April 27, 1999

Reserved Parking

The Americans with Disabilities Act was an attempt by Congress to provide a basic right of all to equal opportunity under the law. As usual, our great and mighty leaders forgot to read the book and came up with a feeble and ineffective bill that in most cases fails to right the wrongs it was intended to address. Progress has been cosmetic at best. The Act itself is disabled. The broad and generalized language of the statute effectively allows any situation that impairs the ability of an individual, in their or their lawyer's estimation to fully realize their right to whine incessantly about everything and more, as legal grounds to sue. The courts are currently under a state of seige, and the people who really needed the help in the first place are the least helped by the ADA.

When we think of disability, we think of missing limbs, total paralysis, brain damage, and the more serious of life's afflictions. The legal profession once again seized a potential fat cow and the opportunity to make a buck, and are now attempting to expand the definition to include the many inconveniences afforded the biologically imperfect sack of surplus chemicals we know as the human form. A real surprise was the top ten claims currently in vogue, which includes mental disability and lower back pain as the current favorites. The more astute among you may have realized by now these of all percieved problems would of course be the most difficult to refute or disallow. How many courts and juries have approved damages in these case simply because there was no real way to prove merit and allowed compensation based on a reasonable doubt? Current cases in front of the Supreme Court include everything from high blood pressure to to near-sightedness, and the end result will be a bill with no teeth and less, not more, respect and justice for the bonafide impaired. The chances of an actual defendable lawsuit being of benefit to a legitimately disabled individual are exponentially lowered everytime one of these frivilous suits go to the bench. The legal profession wins no matter what the realized benefit by those the Act was meant to assist. As the plot thickens, the rules change, and the technicalities muddy the waters, the profit potential increases and the retainers multiply.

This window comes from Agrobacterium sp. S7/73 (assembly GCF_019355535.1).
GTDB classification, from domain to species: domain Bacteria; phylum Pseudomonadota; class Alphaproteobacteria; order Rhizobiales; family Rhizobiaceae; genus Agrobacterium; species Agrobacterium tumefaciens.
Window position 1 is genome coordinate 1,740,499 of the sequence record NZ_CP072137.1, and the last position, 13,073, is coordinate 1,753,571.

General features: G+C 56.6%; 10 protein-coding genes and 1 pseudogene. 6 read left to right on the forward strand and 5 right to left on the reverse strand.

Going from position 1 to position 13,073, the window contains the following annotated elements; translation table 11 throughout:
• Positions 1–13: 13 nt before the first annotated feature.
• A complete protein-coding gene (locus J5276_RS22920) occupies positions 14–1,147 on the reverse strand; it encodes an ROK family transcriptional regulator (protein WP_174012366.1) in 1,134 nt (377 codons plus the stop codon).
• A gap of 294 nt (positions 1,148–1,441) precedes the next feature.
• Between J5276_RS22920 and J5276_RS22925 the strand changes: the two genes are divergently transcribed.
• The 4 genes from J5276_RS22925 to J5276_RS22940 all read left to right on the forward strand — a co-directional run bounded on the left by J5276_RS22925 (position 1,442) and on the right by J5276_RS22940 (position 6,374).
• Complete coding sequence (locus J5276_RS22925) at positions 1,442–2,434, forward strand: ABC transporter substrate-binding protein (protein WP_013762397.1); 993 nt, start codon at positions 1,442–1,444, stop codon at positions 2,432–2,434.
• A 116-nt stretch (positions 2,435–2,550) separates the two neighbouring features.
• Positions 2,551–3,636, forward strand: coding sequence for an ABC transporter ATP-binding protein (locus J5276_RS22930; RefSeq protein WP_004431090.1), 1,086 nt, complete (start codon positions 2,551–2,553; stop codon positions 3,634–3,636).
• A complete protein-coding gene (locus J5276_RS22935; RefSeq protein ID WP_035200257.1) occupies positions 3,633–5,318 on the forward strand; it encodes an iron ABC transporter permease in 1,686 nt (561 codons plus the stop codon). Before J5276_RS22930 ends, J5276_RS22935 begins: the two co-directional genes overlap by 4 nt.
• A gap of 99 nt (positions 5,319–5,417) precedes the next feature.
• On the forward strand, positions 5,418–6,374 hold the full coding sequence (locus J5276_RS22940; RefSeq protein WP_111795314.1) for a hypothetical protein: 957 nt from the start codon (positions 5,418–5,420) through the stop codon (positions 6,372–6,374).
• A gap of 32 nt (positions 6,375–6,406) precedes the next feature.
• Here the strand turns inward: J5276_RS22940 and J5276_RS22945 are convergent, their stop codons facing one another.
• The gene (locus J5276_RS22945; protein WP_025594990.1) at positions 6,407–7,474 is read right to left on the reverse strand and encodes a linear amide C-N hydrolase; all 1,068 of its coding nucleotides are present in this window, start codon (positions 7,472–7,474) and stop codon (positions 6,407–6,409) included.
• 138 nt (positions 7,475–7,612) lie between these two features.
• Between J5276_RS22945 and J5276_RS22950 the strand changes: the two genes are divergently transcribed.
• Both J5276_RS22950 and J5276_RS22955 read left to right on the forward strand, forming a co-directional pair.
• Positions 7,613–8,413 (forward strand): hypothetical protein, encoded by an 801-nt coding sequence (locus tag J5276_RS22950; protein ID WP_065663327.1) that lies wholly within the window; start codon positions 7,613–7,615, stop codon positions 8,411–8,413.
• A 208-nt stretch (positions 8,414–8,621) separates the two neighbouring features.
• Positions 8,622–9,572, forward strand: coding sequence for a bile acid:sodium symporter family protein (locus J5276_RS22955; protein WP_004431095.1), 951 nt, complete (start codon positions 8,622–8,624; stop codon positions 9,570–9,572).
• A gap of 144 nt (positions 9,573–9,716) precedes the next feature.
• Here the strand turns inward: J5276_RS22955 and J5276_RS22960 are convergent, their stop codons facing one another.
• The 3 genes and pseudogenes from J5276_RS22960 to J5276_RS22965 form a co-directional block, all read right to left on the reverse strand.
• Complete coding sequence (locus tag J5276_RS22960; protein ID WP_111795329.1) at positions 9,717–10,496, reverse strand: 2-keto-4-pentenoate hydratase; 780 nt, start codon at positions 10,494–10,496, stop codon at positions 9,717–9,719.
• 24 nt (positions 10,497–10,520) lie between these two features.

So where do we draw the line? The Supreme Court has at least voiced a reasonable doubt as to the validity of some of the more obvious attempts to take advantage of the protections intended by the ADA. Dissenting opinion states the obvious question ... Where exactly do we draw the line? If near-sightedness or high blood pressure are allowed as valid disabilities, how can we ignore allergies and false teeth? There may come a day when halitosis and body odor are legitimate disabilities requiring special effort and expenditures by employers to rectify any social ills percieved by those who smell bad. I need to know that I am not opening myself up to potential lawsuit any time I have audacity to mention it when one of my fellow co-workers forgets to bathe or use a deodorant, douses themselves with gallons of cheap perfume, or passes gas. Under a broader interpretation of the statutes, this scenario is not totally without merit.

Next time you pass the handicapper parking spaces at your local supermarket, take a private poll and see just who avail's themselves of the opportunity. Chances are pretty good you'll see at least one person whose only obvious problem is obesity trundling back to the car with a load of pizza and ice cream. Contrary to popular opinion, fat is not now and never has been a disability. More times than not, you'll see people who obviously shouldn't be driving in the first place who put the world at risk everytime they climb behind the wheel. Another of my all time favorites is the kid borrowing Daddy's car, and what the hell, we got the plate - might as well use it ...

Before the bleeding hearts start bleeting as they're prone to do, keep in mind I personally qualify for special privileges under the American Disability Act, but would feel dirty using the Act as some of these lowlifes and social misfits have attempted. In my case, it's not necessarily the plastic knee, or the aluminum ankle, or even for that matter the plate in my head (It's the voices, it's the voices ...), so I for one have a vested interest in seeing that the disabled are afforded their just due. I solemnly promise to resist the urge to abuse the process for frivolous purposes, and fully intend to invoke special privilege only as a last resort. Amen.

Posted by NIFAIRIOUS at April 27, 1999 06:19 PM